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There first the wren thy myrtles shed
On gentlest Otway's infant head,

To him thy cell was shewn ;
And while he sung the female heart,
With youth's soft notes unspoil'd by art,
Thy turtles mix'd their own.

Come, Pity, come, by fancy's aid,
Ev'n now my thoughts, relenting Maid,
Thy temple's pride design:

Its southern site, its truth complete
Shall raise a wild enthusiast heat,
In all who view the shrine.

There Picture's toil shall well relate,
How chance or hard involving fate

O'er mortal bliss prevail :

The buskin'd Muse shall near her stand,
And sighing prompt her tender hand,
With each disastrous tale.

There let me oft, retir'd by day,
In dreams of passion melt away,
Allow'd with thee to dwell:

analogy in their fates which he has forborne to express. They both were the objects of pity, from that circumstance which a liberal mind would least wish to become so-pecuniary distresses.-B.

There waste the mournful lamp of night,

Till, Virgin, thou again delight

To hear a British shell!


THOU, to whom the world unknown
With all its shadowy shapes is shewn ;
Who seest appall'd th' unreal scene,
While Fancy lifts the veil between:
Ah Fear! ah frantic Fear?
see, I see thee near.


I know thy hurried step, thy haggard eye!
Like thee I start, like thee disorder'd fly,
For, lo what monsters in thy train appear!
Danger, whose limbs of giant mould
What mortal eye can fix'd behold?
Who stalks his round, an hideous form,
Howling amidst the midnight storm,
Or throws him on the ridgy steep
Of some loose hanging rock to sleep :
And with him thousand phantoms join'd,
Who prompt to deeds accurs'd the mind:
And hose, the fiends, who near allied,
O'er nature's wounds, and wrecks preside;


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While Vengeance, in the lurid air
Lifts her red arm, expos'd and bare:
On whom that ravening Brood of fate,
Who lap the blood of Sorrow, wait ;
Who, Fear, this ghastly train can see,
And look not madly wild, like thee?


In earliest Greece, to thee, with partial choice,
The grief-full Muse addrest her infant tongue;
The maids and matrons, on her awful voice

Silent and pale in wild amazement hung.

Yet he, the Bard who first invok'd thy name,
Disdain'd in Marathon its power to feel:
For not alone he nurs'd the poet's flame,

But reach'd from Virtue's hand the patriot's steel.

But who is he, whom later garlands grace,

Who left a while o'er Hybla's dews to rove, With trembling eyes thy dreary steps to trace,

Where thou and Furies shar'd the baleful grove?†

Eschylus. In his play, entitled Eumenides (Furies), he introduced a chorus of 50 persons, whose habits, gestures, and appearance altogether were so formidable, as to terrify the whole audience. Eschylus fought at the battle of Marathon.-C.

The allusion here is to the Edipus Coloneus of Sophocles, which con tains the most sublime scene in the whole compass of the Grecian Drama, of that kind of sublimity which arises from the obscure, and is calculated to produce terror.-See Ed: Col. v. 1658.-C.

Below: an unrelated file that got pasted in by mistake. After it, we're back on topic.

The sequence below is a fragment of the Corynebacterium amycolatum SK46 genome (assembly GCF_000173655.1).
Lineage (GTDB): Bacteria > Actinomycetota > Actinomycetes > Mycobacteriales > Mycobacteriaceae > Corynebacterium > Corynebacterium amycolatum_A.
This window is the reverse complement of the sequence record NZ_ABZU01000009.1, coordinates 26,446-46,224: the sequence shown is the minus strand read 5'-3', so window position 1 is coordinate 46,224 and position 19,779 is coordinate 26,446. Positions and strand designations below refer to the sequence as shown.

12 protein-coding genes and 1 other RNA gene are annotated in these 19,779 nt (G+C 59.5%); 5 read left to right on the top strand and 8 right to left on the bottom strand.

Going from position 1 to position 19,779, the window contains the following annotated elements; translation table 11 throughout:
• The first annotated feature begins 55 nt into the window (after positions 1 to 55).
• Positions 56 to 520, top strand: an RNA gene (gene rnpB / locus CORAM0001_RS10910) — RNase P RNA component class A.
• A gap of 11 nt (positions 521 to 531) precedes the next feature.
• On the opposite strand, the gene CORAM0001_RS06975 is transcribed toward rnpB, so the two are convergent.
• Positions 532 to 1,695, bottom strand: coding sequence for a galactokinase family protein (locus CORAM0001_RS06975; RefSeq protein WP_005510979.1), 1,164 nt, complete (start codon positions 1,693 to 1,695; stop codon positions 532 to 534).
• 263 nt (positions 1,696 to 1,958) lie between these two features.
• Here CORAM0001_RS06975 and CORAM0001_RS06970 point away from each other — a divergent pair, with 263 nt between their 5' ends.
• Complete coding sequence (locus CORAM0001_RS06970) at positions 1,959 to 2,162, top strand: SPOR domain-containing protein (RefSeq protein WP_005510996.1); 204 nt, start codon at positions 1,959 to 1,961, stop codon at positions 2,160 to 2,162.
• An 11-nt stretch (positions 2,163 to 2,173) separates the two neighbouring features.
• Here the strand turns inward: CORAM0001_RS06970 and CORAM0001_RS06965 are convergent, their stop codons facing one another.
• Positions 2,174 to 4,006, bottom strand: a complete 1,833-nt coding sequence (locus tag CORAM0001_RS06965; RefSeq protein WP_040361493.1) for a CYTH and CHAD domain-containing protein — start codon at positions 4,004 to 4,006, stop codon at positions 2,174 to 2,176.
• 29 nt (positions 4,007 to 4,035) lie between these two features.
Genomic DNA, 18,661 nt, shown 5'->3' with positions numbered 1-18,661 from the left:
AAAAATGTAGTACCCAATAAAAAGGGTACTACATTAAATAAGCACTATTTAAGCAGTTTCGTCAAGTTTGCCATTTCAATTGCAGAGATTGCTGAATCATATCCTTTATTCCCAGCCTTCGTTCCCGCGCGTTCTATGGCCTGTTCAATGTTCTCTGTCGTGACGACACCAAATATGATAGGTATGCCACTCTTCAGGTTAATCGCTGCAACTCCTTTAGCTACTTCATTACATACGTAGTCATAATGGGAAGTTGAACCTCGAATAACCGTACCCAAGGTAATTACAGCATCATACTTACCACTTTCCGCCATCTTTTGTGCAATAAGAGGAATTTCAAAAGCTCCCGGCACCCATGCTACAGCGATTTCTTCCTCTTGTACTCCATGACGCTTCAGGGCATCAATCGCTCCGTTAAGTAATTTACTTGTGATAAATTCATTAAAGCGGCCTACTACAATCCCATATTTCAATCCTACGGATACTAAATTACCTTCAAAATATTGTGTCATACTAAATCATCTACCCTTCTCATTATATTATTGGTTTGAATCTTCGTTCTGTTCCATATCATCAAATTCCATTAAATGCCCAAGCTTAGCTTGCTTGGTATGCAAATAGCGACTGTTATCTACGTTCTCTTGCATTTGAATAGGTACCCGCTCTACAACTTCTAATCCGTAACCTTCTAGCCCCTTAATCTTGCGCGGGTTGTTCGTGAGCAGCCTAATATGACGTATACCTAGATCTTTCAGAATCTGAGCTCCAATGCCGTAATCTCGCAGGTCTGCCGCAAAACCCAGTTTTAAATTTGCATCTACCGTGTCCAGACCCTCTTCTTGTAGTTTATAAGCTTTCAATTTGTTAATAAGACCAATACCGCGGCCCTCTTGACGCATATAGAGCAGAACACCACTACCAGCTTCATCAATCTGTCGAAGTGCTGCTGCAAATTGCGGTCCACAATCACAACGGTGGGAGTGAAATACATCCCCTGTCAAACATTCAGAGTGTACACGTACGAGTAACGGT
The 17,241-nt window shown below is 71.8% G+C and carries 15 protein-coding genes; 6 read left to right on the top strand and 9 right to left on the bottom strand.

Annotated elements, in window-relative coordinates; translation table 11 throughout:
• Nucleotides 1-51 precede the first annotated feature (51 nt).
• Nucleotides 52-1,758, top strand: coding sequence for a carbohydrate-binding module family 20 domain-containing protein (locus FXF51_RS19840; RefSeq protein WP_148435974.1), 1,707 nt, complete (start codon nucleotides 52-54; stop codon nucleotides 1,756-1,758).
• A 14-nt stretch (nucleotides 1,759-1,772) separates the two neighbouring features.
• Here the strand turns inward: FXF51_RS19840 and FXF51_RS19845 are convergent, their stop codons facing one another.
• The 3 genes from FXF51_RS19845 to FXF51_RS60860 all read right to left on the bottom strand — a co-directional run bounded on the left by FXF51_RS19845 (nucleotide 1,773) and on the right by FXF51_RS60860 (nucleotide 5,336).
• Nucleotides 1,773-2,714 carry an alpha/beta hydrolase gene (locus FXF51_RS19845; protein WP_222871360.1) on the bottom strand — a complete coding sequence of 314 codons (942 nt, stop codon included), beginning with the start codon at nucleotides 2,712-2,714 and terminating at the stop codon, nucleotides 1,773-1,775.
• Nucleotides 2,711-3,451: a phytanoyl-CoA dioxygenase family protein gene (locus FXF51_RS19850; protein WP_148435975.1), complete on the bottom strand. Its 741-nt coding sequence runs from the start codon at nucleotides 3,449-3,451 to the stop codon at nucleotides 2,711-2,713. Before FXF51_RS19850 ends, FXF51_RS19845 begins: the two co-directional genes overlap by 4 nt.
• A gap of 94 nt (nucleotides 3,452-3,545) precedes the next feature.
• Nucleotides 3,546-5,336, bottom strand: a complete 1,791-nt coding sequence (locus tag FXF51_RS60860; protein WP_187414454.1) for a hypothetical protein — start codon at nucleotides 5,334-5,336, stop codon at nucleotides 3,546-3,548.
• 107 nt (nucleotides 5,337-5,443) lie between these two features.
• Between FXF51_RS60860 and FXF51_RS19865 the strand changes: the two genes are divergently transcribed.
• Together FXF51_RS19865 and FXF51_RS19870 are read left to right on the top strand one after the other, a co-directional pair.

Wrapt in thy cloudy veil th' incestuous Queen

Sigh'd the sad call her son and husband heard, When once alone it broke the silent scene,

And he the wretch of Thebes no more appear'd.

Ο Fear, I know thee by my throbbing heart,

Thy withering power inspir'd each mournful line, Tho' gentle pity claim her mingled part,

Yet all the thunders of the scene are thine!

* Jocasta.This is a little inaccurate: it was not Jocasta who called, nor was the call sighed out:-

Ην μεν σιωπη φθεγμα δε εξαιφνης τινος
Θωυξεν αυλον, ωςε πανίας ορθιας
Σίησαι φόβῳ δεισανίας εξαίφνης τριχας·
Καλει γαρ αυλον πολλα πολλακις Θεός,
Ω οὗτος ούλος Οιδίπες,κτλ. v. 1694.
there was silence for a while ;

But sudden he was summon'd by a voice

That made our hairs all stand on end who heard it;

Some deity so loud and often called

• Thou, Edipus

The person who makes this report goes on to relate, that Œdipus then ordered them all to depart except Theseus, who alone was to witness his end.

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ως δ' απηλθομεν

Χρονῳ βραχει ςραφενίες, εξαπειδομεν
Τον Ανδρα, τον μεν, εδαμε παρον στις
Ανακλα δ' αυτον ομμαίων επισκίον
Χειρ' αντεχονία κρατος, ως δείνει τινος
Φοβε φανενος, εδ' ανασχέίς βλεπειν. ν. 1718.

At his command we came away;

When shortly after turning round to view,


Thou who such weary lengths hast past,
Where wilt thou rest, mad Nymph, at last?
Say, wilt thou shroud in haunted cell,

Where gloomy Rape and Murder dwell?
Or in some hollow'd seat,

'Gainst which the big waves beat,

Hear drowning seamen's cries in tempest brought!

Dark Power, with shuddering meek submitted thought,
Be mine, to read the visions old,
Which thy awakening bards have told :
And, lest thou meet my blasted view,
Hold each strange tale devoutly true.
Ne'er be I found, by thee over-aw'd,
In that thrice-hallow'd eve abroad,
When ghosts, as cottage-maids believe,
Their pebbled beds permitted leave,
And goblins haunt from fire or fen,
Or mine, or flood, the walks of men!

Him we saw not, for he was gone; but Theseus
Stood with his hand o'ershadowing his eyes,
As from a fearful sight intolerable.

The mysterious fate of the British King Arthur is recorded in our old English ballad, with some circumstances that may remind us of this Grecian catastrophe.-See Percy's Ant. Songs, vol. 3.-C.

The eve which was hallowed, one might imagine, should rather be free from all these objects of fear, as Shakspeare represents it:

Some say that ever 'gainst that season comes
Wherein our Saviour's birth is celebrated,

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